Terreno House by Fernanda Canales
The Terreno House is a unique modern dwelling located on a plateau of a mountain in Mexico’s Valle de Bravo. It was designed by Fernanda Canales in traditional style with a modern twist and it delivers a little over 2,000 square feet of beautiful living spaces surrounded by untouched nature.
The house is located on a plateau of a mountain almost three hours outside Mexico City and seeks for two seemingly contradictory things: shelter and openness. On one hand, it strives to be a refuge from the radical climate, which in the same day varies with almost 30 degrees centigrade and where it rains almost daily for 6 months, and, on the other hand, tries to open up as much as possible towards the vast landscape.
In order to meet both the need for shelter and the desire for openness, the house is arranged around four courtyards. The first, a curved courtyard, works as a transitional space between the exterior and the house; the second, larger and in the central position of the house, marks the transition from the most private to the most public areas. The third, at a lower level, is a veiled space that leads to the terraces on the roof and the fourth forms a kind of house in itself for the service areas.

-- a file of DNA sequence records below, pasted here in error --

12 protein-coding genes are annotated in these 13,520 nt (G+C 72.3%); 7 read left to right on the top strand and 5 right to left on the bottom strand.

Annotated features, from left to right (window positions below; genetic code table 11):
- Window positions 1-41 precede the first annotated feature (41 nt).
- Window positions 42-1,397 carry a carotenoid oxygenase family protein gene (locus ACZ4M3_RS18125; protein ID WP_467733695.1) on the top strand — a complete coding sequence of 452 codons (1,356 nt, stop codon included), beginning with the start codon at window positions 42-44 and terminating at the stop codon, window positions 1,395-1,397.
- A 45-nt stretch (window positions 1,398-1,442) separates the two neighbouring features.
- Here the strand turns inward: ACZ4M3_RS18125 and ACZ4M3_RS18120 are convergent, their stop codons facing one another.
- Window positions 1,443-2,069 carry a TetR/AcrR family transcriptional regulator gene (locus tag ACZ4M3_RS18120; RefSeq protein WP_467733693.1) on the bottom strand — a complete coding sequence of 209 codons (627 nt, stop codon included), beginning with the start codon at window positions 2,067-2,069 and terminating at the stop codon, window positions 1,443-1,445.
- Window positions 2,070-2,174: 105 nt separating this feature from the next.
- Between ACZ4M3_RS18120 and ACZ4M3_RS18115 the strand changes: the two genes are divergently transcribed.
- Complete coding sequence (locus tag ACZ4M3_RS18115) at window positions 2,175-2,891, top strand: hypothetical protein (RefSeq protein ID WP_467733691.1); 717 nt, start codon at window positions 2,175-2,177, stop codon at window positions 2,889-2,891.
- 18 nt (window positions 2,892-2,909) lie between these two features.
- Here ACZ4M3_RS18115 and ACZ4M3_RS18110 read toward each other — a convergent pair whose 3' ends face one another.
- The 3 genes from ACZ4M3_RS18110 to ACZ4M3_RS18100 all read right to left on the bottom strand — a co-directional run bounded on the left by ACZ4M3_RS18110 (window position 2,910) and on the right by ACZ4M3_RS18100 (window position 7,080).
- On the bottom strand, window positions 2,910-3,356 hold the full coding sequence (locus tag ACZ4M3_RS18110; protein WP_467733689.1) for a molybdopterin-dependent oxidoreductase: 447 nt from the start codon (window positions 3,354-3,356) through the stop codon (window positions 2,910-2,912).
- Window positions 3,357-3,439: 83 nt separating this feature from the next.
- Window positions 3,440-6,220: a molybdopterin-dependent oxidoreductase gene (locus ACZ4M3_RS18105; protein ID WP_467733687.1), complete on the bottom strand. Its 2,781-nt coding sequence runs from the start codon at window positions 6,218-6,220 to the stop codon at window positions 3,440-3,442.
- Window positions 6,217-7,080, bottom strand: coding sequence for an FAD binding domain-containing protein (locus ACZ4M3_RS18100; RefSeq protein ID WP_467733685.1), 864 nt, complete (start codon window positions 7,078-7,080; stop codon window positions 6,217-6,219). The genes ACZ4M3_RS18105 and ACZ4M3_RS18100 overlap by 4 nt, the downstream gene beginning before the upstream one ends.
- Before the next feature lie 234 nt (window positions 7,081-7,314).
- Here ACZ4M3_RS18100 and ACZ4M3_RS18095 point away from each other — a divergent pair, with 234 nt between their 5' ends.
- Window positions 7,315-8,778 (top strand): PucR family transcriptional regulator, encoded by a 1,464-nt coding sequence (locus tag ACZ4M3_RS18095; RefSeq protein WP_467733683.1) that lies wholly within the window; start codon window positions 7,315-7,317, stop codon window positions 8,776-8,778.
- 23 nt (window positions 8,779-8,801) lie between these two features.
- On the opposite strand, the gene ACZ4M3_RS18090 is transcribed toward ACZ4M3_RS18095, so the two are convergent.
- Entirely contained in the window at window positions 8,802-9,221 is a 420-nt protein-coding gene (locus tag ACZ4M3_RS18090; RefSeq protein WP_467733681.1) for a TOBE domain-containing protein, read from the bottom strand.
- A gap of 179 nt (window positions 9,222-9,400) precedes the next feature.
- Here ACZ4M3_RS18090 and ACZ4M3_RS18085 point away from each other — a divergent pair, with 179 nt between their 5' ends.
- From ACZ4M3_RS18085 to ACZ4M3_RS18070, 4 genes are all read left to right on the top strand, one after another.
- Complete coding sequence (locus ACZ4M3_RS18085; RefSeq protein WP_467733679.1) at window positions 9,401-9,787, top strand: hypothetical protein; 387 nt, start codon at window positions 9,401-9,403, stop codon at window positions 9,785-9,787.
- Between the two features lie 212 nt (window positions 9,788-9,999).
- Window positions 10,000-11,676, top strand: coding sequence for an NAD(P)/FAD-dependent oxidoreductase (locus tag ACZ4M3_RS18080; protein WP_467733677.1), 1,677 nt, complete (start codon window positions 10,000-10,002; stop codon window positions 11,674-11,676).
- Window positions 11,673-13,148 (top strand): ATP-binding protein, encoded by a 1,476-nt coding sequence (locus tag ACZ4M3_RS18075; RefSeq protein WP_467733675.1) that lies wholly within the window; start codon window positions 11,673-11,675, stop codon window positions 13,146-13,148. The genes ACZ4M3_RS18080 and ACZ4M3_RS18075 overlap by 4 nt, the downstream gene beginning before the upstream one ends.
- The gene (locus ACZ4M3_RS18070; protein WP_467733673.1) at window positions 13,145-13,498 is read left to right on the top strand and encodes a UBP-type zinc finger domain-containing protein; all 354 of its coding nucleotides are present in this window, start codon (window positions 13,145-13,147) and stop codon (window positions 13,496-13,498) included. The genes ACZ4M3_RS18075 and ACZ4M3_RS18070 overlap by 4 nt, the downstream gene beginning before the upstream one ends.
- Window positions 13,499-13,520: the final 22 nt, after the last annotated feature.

These four courtyards allow generating different areas within an endless landscape and frame the views in a precise way. They also provide a greater dialectic between the interior and the exterior, for example, each space is turned towards a courtyard on one of its sides and a free exterior on another, which produces cross ventilation in each space, sun in two or three different orientations and generates one house on the inside and another on the outside.
This dual condition of the house is reflected in its material condition since the house is made of brick on the outside and the interior is made of concrete and wood. The red color and the rough texture when using broken bricks accentuate a completely different condition to the use of smooth surfaces and neutral tones on the interior.
The roofs of the rooms, the study and the living-dining room are concrete vaults that generate a new topography that coexists with the vegetal landscape of the flat roofs that correspond to the areas of lower hierarchy such as the kitchen, the bathrooms and the storage spaces. In this way, a game is established between the organic forms of the clay-covered vaults and the green roofs.